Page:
Michael J. Shurin, one of two Democrats running in the District 8 Congressional primary race this year, considers himself a moderate candidate.
“I can assimilate into either party,” Shurin said. He used to be a Republican and called himself a “RINO,” (“Republican In Name Only”). But in the heavily Democratic 8th District, which was not dramatically changed in the wake of reapportionment last year, Shurin will have a tough time unseating his well-established opponent.
Rep. Albio Sires, the Democratic incumbent, has a strong foothold in the district, which is dominated by Hudson County. He’s not expected to lose his ground.
Nevertheless, Shurin is confident that he has a chance of securing the nomination if he continues to get his message across, through social media and advertising.
The 25-year-old Shurin, a graduate of St. Peter’s College in Jersey City who left his job as a computer programmer to campaign for Congress, is most concerned with drug policy and balancing the budget.
Shurin puts drug policy at the top his list of issues, and said that his reasons for doing so are both personal and political.
“I personally experienced the failings of the drug war,” he explained. “When I was younger, I got caught up with drugs.” It turned out to be a passing fad, having to do with, as Shurin put it, “regular issues that kids have: How do I fit into the world? What am I?”
But some of his friends were not so lucky, and he’s concerned about today’s youth. “A lot of the kids I was hanging with, some of them are dead now, some are in and out of rehab, and it’s really upsetting to me.”
Shurin believes New Jersey’s prison system reflects a high racial disparity, especially in the 8th, a district with a strong Latino population. He said too many non-violent drug offenders are put away and he favors the legalization, taxation and regulation of marijuana. He is supportive of harm reduction strategies that would make clinical environments accessible to drug users. Essentially, Shurin said, he would like to “take profit out of drugs, to bankrupt drug dealers.”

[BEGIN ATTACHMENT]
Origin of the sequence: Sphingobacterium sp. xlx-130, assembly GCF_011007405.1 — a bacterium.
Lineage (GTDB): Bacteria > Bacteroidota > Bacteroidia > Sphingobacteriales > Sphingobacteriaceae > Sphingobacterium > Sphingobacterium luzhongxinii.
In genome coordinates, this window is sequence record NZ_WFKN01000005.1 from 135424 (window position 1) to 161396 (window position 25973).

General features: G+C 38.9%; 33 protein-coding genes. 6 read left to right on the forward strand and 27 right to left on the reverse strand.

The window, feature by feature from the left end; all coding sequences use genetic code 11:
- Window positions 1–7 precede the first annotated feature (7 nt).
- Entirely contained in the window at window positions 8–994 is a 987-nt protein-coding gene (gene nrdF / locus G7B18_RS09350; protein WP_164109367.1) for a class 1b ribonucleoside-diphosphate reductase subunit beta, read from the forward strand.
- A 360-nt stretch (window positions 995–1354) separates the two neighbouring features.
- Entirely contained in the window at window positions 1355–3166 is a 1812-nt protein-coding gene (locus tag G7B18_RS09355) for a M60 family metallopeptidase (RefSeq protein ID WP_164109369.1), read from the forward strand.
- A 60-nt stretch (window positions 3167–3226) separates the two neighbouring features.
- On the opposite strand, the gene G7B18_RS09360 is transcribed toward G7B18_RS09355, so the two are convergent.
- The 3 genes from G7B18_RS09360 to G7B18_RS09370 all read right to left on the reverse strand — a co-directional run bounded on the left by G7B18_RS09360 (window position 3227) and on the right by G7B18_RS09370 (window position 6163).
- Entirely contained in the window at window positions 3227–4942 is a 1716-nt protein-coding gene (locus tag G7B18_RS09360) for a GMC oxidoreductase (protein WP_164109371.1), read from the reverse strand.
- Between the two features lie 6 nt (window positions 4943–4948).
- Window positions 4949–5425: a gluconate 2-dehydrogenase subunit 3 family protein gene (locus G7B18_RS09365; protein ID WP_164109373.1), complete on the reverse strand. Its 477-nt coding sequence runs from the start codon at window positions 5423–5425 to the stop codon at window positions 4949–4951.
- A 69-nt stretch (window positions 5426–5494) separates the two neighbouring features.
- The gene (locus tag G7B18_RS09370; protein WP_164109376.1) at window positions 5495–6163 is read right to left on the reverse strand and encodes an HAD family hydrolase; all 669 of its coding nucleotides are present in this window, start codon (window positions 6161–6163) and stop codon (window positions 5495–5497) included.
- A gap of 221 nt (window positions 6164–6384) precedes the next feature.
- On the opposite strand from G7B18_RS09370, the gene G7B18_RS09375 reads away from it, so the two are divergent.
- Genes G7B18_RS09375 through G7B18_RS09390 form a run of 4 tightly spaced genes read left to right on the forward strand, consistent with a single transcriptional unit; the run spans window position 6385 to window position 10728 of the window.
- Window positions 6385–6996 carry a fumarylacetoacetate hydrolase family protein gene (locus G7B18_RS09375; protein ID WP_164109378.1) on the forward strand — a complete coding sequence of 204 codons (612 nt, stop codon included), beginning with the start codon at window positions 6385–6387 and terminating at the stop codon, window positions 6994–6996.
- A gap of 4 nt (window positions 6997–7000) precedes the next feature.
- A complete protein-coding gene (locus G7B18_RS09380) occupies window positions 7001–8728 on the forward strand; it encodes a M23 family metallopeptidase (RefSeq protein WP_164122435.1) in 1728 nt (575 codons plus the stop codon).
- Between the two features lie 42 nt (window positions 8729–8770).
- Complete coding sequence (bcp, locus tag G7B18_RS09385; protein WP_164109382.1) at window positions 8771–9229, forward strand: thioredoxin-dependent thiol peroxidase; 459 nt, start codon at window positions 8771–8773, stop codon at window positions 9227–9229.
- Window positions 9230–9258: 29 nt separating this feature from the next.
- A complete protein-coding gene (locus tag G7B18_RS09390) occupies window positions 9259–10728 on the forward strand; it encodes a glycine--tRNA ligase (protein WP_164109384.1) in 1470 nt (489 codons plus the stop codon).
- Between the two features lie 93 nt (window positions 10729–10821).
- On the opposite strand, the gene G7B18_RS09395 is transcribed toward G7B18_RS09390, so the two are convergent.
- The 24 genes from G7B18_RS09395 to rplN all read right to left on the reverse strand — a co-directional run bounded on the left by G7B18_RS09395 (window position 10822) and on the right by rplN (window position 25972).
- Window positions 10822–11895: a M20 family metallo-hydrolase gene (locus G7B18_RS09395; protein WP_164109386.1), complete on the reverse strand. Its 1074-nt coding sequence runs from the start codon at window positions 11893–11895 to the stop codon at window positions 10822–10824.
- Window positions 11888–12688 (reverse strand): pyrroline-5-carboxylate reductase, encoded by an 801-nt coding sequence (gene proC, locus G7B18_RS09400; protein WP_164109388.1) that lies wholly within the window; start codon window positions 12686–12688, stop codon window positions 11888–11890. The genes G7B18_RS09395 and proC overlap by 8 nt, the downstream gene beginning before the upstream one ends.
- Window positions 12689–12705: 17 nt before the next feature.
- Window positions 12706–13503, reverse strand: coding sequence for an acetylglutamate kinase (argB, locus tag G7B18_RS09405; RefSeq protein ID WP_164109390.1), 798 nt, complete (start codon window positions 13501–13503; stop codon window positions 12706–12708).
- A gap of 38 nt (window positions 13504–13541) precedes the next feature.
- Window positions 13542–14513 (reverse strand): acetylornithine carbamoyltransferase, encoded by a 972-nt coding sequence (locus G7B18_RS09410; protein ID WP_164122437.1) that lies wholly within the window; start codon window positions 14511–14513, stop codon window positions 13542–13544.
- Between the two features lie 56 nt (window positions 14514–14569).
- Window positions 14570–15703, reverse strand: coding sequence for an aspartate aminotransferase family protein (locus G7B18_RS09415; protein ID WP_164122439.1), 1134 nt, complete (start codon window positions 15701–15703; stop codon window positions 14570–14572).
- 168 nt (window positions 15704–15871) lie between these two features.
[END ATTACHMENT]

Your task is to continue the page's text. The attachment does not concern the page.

The incumbent has served in Congress since 2006 and before that was mayor of West New York, where he also lives, for 11 years. From 2000 to 2006, Sires represented District 33 in the New Jersey General Assembly, where he was the first Hispanic to serve as Speaker.
Sires, 61, is a Cuban-American who fled Communist Cuba with his family in 1962. He graduated from St. Peter’s College in 1974. Currently, the congressman serves on two committees, foreign affairs and transportation and infrastructure.
Sires declined requests to discuss his campaign.
His opponent hammered away at Sires' record in Congress. “The failures in this country have started since he entered office: the national debt exploded, he voted to increase troops in Afghanistan,” Shurin said.
Shurin said he is a “big believer in fiscal responsibility,” which he said is necessary to balance the budget, his No. 2 issue.
“I’m concerned about the economy,” Shurin said. “We’re running up these deficits, and over time, it’s going to cheapen the dollar.” He said that the country has “to bring in more revenue” through “lower marginal tax rates” and the closing of “loop holes in tax code.”
Despite Shurin’s confidence, he is going to have trouble securing his name on the ticket for the November election.
Brigid Harrison, a professor of political science and law at Montclair State University, said that when “a relatively new person on the political scene is challenging an entrenched, party-backed incumbent, primary voters tend to be among the most loyal to their party and therefore vote the party line.”
Sires is endorsed by a passel of groups, from organized labor to teachers, including most of the “traditional Democratic supporters,” Harrison said.
Maria Karczewski, an office administrator in Bayonne, is the only Republican whose name will be on the June ballot this primary.
But Anthony Zanowic, who also lives in Bayonne, is mounting a write-in campaign after he was forced to withdraw his name from the ballot. Although the Republican Zanowic submitted more signatures than required to secure his nomination in the primary, one of his petitions was disqualified when it was discovered that its circulator lived outside the district, according to a statement.
He is critical of Karczewski for running to represent the 8th District when she doesn’t even live there – her home is a couple of blocks outside the district and, legally, a person is allowed to run in a district in which he does not live.
“It’s my desire to represent the district where I was born and raised,” said Karczewski, adding that if elected, she would move into the 8th.
Despite not being able to appear on the ballot, Zanowic is going ahead with his candidacy. “It’s important for voters to have a real choice. I’m not part of anyone’s political machine. And so I’m free to stand on principle.”